The compositions provided in accordance with the present invention further includes compositions wherein leukocyte extract is combined with secondary functional lightening and/or whitening agents selected from the group of agents derived from natural and/or botanical sources. This group of functional agents includes, but is not limited to, extracts of mulberry, lemon, orange, licorice, cucumber, cinnamon, cherry (fermentate), rosemary and/or derivatives thereof. The actual amount of these natural or botanically derived functional agents comprising the cosmetic composition of this invention will vary significantly due to the wide variation in the activity of extracts of this nature. The desired level of the secondary functional agent and the ratio of the secondary functional agent to leukocyte extract is determined experimentally on the basis of preferred performance criteria.
Typically, the cosmetic compositions of the present invention comprise leukocyte extract in a concentration of from about 0.5% to about 99.0% by weight, preferably from about 0.5% to about 20.0% by weight, and a secondary functional lightening and/or whitening agent as described above in a concentration of from about 0.5% to about 99.0% by weight, preferably from about 0.5% to about 20.0% by weight. The weight ratio of the leukocyte extract to secondary functional agent typically varies from about 400:1 to about 1:400 and preferably from about 10:1 to about 1:10 by weight. More preferably, the subject compositions contain approximately equal quantities of leukocyte extract and the secondary functional lightening and/or whitening agent.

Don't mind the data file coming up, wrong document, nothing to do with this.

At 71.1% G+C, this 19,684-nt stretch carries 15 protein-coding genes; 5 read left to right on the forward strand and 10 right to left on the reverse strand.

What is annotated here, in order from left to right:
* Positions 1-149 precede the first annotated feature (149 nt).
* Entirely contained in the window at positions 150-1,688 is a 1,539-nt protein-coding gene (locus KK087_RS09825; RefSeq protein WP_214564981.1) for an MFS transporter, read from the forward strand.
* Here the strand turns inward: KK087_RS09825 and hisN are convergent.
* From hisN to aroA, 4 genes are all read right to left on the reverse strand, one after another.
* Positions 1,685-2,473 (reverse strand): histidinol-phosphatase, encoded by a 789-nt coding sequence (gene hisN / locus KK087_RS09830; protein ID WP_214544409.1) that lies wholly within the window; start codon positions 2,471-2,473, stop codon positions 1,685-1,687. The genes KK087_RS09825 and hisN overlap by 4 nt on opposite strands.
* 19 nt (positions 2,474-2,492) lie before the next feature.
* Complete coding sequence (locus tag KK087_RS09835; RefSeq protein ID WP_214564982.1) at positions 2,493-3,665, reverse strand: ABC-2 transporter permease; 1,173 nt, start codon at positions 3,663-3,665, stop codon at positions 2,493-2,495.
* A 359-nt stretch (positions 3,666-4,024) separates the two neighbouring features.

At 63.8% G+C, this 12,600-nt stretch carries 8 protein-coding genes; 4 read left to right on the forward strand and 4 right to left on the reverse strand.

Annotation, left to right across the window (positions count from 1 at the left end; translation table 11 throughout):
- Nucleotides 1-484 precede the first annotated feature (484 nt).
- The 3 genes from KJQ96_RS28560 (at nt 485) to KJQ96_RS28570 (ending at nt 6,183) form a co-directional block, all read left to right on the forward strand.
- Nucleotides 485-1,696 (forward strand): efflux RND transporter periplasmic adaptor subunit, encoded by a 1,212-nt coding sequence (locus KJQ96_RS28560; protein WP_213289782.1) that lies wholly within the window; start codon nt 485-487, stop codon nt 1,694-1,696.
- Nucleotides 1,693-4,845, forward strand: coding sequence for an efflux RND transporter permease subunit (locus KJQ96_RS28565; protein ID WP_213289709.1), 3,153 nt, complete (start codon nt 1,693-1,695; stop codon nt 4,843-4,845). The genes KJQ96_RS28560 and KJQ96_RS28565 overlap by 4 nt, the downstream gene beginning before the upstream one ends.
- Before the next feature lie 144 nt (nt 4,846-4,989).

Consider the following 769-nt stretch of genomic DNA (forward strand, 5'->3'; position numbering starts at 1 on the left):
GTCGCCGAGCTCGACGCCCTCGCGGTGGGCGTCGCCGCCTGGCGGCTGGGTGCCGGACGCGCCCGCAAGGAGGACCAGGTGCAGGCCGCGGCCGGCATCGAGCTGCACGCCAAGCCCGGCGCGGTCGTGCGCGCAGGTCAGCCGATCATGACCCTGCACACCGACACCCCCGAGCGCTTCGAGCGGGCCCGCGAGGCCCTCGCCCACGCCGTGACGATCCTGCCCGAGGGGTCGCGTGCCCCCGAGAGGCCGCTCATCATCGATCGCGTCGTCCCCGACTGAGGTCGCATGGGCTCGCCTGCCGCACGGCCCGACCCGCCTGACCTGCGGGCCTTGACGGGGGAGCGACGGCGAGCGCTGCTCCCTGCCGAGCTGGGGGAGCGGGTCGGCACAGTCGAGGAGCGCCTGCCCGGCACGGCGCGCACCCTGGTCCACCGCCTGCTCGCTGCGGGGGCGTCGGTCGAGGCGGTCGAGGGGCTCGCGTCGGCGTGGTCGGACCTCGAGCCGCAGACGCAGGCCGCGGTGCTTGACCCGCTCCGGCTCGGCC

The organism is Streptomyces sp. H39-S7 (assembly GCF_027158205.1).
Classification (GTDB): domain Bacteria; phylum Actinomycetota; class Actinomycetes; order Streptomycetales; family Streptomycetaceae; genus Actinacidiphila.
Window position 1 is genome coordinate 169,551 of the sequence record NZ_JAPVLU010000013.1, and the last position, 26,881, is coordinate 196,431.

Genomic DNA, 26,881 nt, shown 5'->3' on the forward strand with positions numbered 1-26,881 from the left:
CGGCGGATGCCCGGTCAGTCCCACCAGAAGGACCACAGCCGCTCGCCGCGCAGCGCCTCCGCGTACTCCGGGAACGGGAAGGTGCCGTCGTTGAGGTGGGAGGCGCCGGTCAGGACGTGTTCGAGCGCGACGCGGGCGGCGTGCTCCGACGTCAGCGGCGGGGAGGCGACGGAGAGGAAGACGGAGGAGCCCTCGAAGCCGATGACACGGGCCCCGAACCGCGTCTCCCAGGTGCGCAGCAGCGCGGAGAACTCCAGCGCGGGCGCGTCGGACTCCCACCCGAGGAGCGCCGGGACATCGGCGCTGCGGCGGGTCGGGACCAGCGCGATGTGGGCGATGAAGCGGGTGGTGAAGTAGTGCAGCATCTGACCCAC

The compositions of the present invention preferably contain antioxidants and free radical scavengers to aid in the protection of the skin. Preferred examples of such agents include, without intended limitation, vitamin E, vitamin A, tea tree oil (Melaleuca Altemifolia), butylated hydroxyanisole (BHA), butylated hydroxytoluene (BHT), cysteine, erythrobic acid, ferulic acid or derivatives thereof. Preferably, these agents comprise from about 0.05% to about 15.0% by weight, more preferably from about 0.05% to about 5.0% by weight, of the cosmetic compositions of the present invention.